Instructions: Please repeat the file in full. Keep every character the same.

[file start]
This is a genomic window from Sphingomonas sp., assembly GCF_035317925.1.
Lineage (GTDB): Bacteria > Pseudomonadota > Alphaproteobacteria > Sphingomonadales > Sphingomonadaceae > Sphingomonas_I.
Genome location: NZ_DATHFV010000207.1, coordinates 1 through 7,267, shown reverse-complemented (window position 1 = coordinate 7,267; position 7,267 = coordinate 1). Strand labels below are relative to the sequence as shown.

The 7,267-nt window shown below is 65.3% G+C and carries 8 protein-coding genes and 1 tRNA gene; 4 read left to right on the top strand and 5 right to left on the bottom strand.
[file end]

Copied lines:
This is a genomic window from Sphingomonas sp., assembly GCF_035317925.1.
Lineage (GTDB): Bacteria > Pseudomonadota > Alphaproteobacteria > Sphingomonadales > Sphingomonadaceae > Sphingomonas_I.
Genome location: NZ_DATHFV010000207.1, coordinates 1 through 7,267, shown reverse-complemented (window position 1 = coordinate 7,267; position 7,267 = coordinate 1). Strand labels below are relative to the sequence as shown.

The 7,267-nt window shown below is 65.3% G+C and carries 8 protein-coding genes and 1 tRNA gene; 4 read left to right on the top strand and 5 right to left on the bottom strand.